Social and Critical Practices in Art Education Edited by Dennis Atkinson and Paul Dash Trentham Books pound;18.99
This book explores art as a vehicle for social and critical commentary. It is a compelling mixture of chalk-face experience and academic writing, with contributions drawn from authors around the world.
In their introduction, Dennis Atkinson and Paul Dash make it clear that they do not advocate the abandonment of traditional skills but give examples where their acquisition has been a natural consequence of ideas-based practice.
Tim Rollins writes of his work with disaffected students in New York's south Bronx. He warns that teachers must avoid systems which do not respond to people's needs. This sets the tone for subsequent chapters. John Johnston describes the way the visual arts in Belfast encourage students to "look beyond the parameters which define their social existence", and Henry Ward, an art teacher in a south London secondary, talks of encouraging students to engage with contemporary art practice.
Two perspectives are given on"Room 13", an outward-looking art department run as a collective by students at Caol Primary School in Fort William: one by a very self-assured student, Danielle Souness, and one by teacher and artist-in-residence Rob Fairley, who expounds the importance of teaching philosophy from an early age.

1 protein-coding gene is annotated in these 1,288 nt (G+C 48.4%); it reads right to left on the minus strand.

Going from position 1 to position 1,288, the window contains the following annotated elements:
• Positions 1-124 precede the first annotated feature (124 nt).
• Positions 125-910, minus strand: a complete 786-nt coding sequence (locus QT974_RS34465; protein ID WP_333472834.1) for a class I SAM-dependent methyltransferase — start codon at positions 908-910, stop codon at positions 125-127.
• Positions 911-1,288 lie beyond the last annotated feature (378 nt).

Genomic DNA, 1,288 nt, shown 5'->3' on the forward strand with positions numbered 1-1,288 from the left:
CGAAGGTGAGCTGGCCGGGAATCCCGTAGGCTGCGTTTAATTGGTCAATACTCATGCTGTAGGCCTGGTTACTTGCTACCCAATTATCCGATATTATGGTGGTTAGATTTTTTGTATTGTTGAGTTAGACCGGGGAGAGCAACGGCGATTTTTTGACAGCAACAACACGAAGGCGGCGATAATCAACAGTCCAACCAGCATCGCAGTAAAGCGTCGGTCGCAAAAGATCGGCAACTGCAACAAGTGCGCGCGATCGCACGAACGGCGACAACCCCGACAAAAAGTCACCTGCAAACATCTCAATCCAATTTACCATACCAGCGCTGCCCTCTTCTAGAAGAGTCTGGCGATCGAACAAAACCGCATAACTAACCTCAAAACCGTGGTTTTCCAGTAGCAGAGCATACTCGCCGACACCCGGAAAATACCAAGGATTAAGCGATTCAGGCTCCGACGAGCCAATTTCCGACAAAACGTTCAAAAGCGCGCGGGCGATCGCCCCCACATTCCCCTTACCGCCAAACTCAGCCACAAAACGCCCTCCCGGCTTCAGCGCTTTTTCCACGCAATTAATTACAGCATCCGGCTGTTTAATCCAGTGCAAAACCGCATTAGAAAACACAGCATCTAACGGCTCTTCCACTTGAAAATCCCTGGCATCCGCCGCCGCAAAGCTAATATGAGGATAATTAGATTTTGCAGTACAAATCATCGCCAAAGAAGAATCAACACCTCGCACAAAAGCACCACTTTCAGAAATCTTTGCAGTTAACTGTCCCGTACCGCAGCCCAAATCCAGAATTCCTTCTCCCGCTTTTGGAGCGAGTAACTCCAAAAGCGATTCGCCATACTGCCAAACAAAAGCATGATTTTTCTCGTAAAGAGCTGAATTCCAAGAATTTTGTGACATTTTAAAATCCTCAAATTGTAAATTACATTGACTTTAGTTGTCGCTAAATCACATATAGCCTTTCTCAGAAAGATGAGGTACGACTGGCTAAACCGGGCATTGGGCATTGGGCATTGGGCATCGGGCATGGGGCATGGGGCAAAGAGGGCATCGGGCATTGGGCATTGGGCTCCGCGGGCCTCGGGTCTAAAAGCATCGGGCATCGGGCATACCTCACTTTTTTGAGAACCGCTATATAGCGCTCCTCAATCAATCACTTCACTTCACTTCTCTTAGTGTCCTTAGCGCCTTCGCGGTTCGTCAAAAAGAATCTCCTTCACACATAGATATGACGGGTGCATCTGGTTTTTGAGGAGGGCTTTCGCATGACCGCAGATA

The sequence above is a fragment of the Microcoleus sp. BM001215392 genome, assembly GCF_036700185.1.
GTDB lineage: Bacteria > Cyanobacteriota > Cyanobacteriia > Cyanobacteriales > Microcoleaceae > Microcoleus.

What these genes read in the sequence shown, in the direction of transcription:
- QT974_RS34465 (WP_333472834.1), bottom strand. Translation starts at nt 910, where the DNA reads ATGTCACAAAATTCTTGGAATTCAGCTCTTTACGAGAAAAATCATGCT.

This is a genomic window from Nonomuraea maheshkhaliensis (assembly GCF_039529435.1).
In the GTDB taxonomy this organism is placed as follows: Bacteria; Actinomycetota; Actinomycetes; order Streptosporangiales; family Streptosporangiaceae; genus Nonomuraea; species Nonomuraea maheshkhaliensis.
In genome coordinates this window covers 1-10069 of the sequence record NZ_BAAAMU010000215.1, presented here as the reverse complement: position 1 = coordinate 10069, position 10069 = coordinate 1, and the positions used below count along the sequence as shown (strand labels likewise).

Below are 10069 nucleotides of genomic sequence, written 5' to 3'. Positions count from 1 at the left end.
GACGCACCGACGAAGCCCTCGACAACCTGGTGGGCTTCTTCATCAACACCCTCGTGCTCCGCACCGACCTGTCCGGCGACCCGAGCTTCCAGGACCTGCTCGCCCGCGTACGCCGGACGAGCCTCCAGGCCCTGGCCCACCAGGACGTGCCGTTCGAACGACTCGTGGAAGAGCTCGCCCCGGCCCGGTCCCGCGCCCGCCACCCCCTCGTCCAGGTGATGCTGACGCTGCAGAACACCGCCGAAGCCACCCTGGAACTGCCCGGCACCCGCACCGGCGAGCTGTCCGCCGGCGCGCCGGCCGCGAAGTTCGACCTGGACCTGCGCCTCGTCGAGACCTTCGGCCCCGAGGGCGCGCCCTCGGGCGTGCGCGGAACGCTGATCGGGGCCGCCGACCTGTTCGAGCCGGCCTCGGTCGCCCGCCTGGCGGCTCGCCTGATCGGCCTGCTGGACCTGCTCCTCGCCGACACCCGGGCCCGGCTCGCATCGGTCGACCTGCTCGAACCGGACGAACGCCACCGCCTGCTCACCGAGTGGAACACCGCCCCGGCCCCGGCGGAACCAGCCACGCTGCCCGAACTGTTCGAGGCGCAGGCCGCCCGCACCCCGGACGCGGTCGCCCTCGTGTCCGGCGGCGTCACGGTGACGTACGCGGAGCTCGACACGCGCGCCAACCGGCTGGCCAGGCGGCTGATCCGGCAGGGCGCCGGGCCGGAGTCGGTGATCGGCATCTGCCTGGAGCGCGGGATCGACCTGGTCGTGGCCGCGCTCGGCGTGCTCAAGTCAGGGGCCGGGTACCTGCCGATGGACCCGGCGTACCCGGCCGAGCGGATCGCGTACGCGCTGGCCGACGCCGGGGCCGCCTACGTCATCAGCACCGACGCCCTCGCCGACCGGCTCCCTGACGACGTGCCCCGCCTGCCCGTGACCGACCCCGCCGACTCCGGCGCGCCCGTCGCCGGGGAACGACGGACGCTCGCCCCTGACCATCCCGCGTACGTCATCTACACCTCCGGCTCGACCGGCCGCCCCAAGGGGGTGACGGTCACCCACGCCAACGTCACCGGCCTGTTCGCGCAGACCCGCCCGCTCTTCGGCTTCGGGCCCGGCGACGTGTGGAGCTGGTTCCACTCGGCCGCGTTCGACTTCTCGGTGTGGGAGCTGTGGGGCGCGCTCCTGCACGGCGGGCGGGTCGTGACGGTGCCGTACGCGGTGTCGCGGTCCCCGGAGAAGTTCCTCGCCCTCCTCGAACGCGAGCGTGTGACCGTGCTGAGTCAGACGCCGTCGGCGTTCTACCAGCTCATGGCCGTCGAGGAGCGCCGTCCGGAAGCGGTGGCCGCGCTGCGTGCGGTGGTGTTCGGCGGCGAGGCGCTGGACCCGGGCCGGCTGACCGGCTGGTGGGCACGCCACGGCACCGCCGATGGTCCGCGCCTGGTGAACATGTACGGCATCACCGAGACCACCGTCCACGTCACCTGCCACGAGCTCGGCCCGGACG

Other chapters explore different cultural perspectives on the use of comics, work with young offenders, and the importance of children having a stake in the curriculum. A particularly vivid insight is given into the work of the Robben Island Museum in South Africa and the part it is playing in the truth and reconciliation process.
In the final chapter, Nick Addison and Lesley Burgess examine the connection between school art and contemporary practice, using PGCE students as research subjects. One student asks: "How can you be a better teacher by being an artist?" He might well find his answer in Tim Rollins's dictum that education can "serve as a kind of artistic medium with the potential of making a direct imprint on the happiness and progress of individuals and communities".
Tom Hardy is head of art at North London Collegiate School